After three years of anticipation, and enough Team Edward vs. Team Jacob debates to put the Lauren Conrad/Heidi Montag feud to shame, 1.3 million copies of Breaking Dawn — the final installment in Stephenie Meyer’s massively popular four-book Twilight series — flew off bookshelves on Aug. 2, its first day of release. And just like that, devotees of the vampire-centric franchise began logging on to message boards and accusing Dawn of lacking, well, some bite. ”It wasn’t what I expected at all,” says Katie Bludworth, who co-runs the Twilight fansite Bella Penombra. ”It didn’t seem to fit the world that I thought Stephenie Meyer created.”
So what contributed to the letdown? (We’ll pause here for the requisite spoiler alert.) Among other quibbles, many were turned off by protagonist Bella’s bizarre, Rosemary’s Baby-esque birth of a half-vampire. After all, it’s a plot development that might have been too gory for the series’ young target audience. Others felt that Meyer neglected to fully explain how Bella could have been impregnated by her vamp husband, Edward, since the series’ mythology seems to render this implausible. And then there’s the length. At 756 pages, Dawn is actually shorter than past kid-friendly blockbusters like Harry Potter and the Deathly Hallows, but many readers, such as 14-year-old fan Michelle Secunda, found it ”hard to get through.” In fact, rifling through Amazon.com’s reader reviews, it’s difficult not to stumble upon a befuddled poster who asks, ”What was she thinking?” (Click here for our review)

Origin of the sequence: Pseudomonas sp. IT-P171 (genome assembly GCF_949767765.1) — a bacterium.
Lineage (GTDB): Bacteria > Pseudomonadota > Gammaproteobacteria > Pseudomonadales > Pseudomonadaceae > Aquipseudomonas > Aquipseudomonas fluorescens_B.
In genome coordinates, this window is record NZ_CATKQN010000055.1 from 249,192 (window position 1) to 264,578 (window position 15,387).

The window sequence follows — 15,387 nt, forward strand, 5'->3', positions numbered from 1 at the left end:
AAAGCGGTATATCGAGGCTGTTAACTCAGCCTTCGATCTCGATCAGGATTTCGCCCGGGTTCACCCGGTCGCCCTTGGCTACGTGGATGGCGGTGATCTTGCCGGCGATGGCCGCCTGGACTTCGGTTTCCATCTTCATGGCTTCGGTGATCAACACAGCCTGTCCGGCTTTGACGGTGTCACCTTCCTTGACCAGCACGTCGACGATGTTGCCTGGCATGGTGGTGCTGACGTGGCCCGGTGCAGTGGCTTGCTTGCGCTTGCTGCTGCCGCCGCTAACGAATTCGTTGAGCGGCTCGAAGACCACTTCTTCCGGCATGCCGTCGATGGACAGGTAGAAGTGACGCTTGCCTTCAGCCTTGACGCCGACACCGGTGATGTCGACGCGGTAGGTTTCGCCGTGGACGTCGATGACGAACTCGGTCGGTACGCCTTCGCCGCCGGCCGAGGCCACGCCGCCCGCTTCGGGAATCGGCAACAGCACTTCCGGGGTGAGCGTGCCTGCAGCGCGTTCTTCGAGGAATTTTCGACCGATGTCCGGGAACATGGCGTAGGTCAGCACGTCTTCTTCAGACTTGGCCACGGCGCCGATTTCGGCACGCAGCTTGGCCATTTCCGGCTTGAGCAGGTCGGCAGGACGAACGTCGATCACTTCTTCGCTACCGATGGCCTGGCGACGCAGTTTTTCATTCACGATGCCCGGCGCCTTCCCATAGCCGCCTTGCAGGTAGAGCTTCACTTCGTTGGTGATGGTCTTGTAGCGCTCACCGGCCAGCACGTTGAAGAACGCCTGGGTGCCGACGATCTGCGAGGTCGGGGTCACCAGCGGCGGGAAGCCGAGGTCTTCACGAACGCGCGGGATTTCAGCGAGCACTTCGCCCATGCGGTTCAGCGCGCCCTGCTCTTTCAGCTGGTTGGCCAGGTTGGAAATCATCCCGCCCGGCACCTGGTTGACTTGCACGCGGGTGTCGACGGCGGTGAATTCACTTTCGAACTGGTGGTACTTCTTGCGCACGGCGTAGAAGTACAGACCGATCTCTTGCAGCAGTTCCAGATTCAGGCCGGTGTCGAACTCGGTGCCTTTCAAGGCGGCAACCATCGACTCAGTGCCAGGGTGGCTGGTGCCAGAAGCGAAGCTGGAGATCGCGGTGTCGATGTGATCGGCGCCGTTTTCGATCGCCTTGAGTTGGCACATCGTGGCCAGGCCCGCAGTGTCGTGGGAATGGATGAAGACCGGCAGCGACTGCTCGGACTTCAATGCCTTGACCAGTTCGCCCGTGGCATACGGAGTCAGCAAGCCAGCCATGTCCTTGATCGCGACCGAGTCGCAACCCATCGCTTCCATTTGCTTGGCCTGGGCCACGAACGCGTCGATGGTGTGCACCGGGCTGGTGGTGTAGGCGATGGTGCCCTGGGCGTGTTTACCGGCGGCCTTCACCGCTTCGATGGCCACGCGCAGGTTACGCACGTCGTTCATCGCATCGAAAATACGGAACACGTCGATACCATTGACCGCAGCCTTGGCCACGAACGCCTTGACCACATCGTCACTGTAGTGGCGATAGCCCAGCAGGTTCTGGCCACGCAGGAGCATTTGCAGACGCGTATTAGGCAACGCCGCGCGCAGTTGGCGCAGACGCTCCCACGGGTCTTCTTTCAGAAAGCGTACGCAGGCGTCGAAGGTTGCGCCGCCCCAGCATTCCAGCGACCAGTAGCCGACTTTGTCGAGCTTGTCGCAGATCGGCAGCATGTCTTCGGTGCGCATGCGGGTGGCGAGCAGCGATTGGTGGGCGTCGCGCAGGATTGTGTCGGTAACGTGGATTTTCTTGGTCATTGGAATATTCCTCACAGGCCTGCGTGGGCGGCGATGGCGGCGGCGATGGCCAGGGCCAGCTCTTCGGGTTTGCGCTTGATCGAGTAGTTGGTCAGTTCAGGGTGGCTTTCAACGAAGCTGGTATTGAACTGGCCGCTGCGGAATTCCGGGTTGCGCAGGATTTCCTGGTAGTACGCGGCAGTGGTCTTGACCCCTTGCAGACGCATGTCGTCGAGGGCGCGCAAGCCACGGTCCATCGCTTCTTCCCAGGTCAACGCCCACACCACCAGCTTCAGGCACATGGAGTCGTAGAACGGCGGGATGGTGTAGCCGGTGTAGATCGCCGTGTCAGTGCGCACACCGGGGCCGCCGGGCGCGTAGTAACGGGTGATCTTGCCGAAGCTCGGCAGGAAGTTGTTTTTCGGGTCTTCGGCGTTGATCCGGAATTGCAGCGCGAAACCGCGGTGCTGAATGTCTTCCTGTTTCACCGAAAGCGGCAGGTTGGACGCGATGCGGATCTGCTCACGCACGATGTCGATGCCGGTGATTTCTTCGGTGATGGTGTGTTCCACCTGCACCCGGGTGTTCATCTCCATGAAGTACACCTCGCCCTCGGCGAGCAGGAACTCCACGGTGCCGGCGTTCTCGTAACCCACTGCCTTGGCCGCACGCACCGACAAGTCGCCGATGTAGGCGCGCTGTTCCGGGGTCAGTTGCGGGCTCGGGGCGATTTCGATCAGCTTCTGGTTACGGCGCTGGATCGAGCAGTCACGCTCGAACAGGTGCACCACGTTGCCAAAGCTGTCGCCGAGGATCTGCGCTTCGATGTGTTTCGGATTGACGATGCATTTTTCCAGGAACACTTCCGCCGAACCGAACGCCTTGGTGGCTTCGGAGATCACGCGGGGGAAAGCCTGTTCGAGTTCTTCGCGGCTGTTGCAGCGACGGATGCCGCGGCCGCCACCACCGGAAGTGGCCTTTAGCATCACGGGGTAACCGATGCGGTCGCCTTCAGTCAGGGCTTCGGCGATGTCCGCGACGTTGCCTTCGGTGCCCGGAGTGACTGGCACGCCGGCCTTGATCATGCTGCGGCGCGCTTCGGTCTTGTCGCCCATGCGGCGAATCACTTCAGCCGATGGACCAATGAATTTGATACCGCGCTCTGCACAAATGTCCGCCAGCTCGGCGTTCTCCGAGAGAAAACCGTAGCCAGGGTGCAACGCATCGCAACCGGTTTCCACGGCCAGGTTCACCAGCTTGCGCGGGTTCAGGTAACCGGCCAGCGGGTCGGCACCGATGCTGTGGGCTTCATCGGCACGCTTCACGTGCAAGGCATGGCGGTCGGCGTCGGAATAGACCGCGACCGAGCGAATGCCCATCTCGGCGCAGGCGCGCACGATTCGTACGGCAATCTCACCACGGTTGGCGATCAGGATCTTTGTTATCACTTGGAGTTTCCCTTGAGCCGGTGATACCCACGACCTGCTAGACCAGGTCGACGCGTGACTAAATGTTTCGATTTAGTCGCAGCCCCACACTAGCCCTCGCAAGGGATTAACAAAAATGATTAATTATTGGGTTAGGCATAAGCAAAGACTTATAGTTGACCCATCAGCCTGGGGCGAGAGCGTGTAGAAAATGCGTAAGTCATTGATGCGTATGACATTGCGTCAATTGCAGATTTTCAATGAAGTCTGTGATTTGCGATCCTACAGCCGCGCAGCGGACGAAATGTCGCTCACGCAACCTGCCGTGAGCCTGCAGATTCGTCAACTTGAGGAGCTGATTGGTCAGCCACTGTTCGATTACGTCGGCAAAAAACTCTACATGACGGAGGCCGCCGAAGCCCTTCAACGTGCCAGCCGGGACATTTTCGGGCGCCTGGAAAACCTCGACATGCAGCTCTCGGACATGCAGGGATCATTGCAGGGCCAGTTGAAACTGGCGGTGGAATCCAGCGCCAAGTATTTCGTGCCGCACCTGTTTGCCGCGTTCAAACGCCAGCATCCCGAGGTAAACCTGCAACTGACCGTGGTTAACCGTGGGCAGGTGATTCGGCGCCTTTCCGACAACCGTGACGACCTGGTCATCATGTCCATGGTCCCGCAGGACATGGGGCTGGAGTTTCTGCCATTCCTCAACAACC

Asked for comment about the uproar, publisher Little, Brown issued the following statement: ”With a book that has been as eagerly anticipated as Breaking Dawn, it would be simply impossible to meet every reader’s expectations. Stephenie Meyer’s fans are tremendously passionate about her characters and emotionally invested in the lives she’s created, so it’s no surprise that they’d respond with equal passion and fervor.” Well, of course not. And besides, for every dissenter, there are still plenty of faithful fans. Take Laura Byrne-Cristiano from the fansite Twilight Lexicon, who found Bella’s disturbing birthing scene ”realistic” considering the otherworldly circumstances. ”It makes a lot of sense within that context,” she says. ”Just thinking of any other number of vampire movies, it could have been a whole lot more gross.”
And besides, even though fans are baring their fangs now, it’s hard to imagine that their dissatisfaction will ultimately dent Dawn’s sales. And it’s even more unlikely that the hugely touted film version of the franchise’s inaugural novel, Twilight (which hits theaters Dec. 12), will suffer as a result.